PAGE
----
A massive wave of layoffs has hit tech workers, leaving many tech employees concerned about a potential layoff. This can be a very stressful time financially, but there are immediate actions you can take to mitigate the stress and start planning for the future. We’re here to help.
First things first. Regardless of your equity compensation, you need to understand your monthly cash flow, expenses, and budget.
- How much do you spend a month?
- How long can you cover those expenses between your cash savings and cash payouts?
- When will you receive your last paycheck?
- Will you receive a severance lump sum payout?
- Will you be paid for any unused PTO?
- How long will RSUs/options continue to vest?
- When are you no longer subject to company blackout rules?
Take some time to break down your expenses. This will give you a clear picture of what you’re spending, what are necessary and potential areas to cut back.
- What are your fixed expenses? Mortgage/rent, education, required monthly bills.
- What are your discretionary expenses? Dining out, gym membership, shopping, nice to have but not required.
Once you have your personal finances sorted, you’ll need to revisit employment agreements, consider your taxes and stock options, and start digging into the finances from work.
- Know your company’s rules for the treatment of stock compensation and job termination. Examine your stock grant agreement, any offer letter or employment agreement, and other company materials about your stock plan. Ask questions about these things to company stock plan administrators.
- Post-termination rules are essential for vested stock options, particularly incentive stock options (ISOs), which likely expire if they are not exercised within a certain brief timeframe after the end of employment.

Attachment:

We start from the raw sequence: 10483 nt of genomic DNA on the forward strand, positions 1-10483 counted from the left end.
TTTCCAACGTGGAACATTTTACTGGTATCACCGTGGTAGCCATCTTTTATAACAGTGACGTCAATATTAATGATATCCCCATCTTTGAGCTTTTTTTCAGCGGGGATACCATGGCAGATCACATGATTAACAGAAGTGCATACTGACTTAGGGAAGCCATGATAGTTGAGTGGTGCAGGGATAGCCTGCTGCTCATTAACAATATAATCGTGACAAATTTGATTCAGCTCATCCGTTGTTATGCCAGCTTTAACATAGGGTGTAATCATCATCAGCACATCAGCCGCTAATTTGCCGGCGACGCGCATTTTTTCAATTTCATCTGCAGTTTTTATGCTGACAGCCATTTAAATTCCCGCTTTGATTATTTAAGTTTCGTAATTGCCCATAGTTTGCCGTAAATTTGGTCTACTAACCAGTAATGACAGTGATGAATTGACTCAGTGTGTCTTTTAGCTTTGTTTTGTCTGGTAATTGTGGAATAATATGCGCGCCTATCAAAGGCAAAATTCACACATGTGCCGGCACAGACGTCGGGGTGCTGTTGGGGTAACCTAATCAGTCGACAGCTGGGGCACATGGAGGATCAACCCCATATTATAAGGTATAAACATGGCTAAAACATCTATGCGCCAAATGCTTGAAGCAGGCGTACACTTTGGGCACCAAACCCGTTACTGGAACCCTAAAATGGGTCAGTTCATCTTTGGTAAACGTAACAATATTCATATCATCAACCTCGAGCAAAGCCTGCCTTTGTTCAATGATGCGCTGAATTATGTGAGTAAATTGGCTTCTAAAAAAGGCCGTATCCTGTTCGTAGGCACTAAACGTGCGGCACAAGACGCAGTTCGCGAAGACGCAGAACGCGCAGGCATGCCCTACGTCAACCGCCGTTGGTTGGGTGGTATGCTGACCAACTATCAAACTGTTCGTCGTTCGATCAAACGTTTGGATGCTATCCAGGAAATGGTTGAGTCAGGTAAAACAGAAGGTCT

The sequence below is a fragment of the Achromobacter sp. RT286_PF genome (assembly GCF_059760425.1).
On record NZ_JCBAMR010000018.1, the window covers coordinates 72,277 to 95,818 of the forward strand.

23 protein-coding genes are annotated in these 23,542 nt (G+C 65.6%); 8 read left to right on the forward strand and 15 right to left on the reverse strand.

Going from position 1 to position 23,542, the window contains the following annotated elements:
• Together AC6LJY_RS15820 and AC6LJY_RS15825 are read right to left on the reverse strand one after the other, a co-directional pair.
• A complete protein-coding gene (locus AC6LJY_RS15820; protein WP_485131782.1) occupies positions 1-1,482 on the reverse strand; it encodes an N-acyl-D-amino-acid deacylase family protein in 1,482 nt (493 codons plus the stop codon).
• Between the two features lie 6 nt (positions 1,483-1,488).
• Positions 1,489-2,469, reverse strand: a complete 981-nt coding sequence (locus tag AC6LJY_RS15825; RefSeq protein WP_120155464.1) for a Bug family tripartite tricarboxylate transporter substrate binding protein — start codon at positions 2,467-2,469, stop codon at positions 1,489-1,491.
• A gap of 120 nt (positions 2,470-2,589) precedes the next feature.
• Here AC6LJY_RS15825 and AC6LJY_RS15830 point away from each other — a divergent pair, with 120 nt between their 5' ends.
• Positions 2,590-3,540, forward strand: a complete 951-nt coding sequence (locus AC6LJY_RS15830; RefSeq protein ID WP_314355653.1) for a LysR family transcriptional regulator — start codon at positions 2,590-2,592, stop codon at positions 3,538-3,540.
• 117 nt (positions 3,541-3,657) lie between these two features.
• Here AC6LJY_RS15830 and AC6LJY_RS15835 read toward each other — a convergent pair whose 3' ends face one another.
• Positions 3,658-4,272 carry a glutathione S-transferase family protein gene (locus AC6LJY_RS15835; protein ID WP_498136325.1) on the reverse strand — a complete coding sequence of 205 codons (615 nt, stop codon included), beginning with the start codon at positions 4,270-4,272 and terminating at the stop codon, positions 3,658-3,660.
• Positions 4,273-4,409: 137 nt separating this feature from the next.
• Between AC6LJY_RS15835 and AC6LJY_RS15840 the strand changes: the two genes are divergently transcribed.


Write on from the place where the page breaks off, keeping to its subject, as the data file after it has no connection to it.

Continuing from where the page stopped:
- Some employers may accelerate vesting or extend your exercise period. If the employer doesn’t offer this, employees may try to obtain it on their own.
- For incentive stock options (ISOs), an extension of their exercise period after your termination date will likely turn them into nonqualified stock options (NSOs) and disqualify their ISO tax benefits. Be aware of the planning and tax implications.
- If you plan to leave and have restricted stock and/or RSUs, you may want to stay long enough to receive any shares that will vest soon.
- Some plans give vesting credit for an authorized unpaid leave of absence, such as a sabbatical or maternity leave, while others do not.
- Even for terminated employees, most companies may withhold taxes upon exercises of nonqualified stock options and stock appreciation rights.
- Suppose you have RSUs that continue to vest post-termination. In that case, your former employer may continue to withhold taxes throughout the vest.
- When you lose your job, you have a legal right to your former employer’s health insurance plan through COBRA. You have 60 days to enroll in COBRA once your employer-sponsored benefits end. Mark your calendar.
Reach out to our team for more financial strategies and support.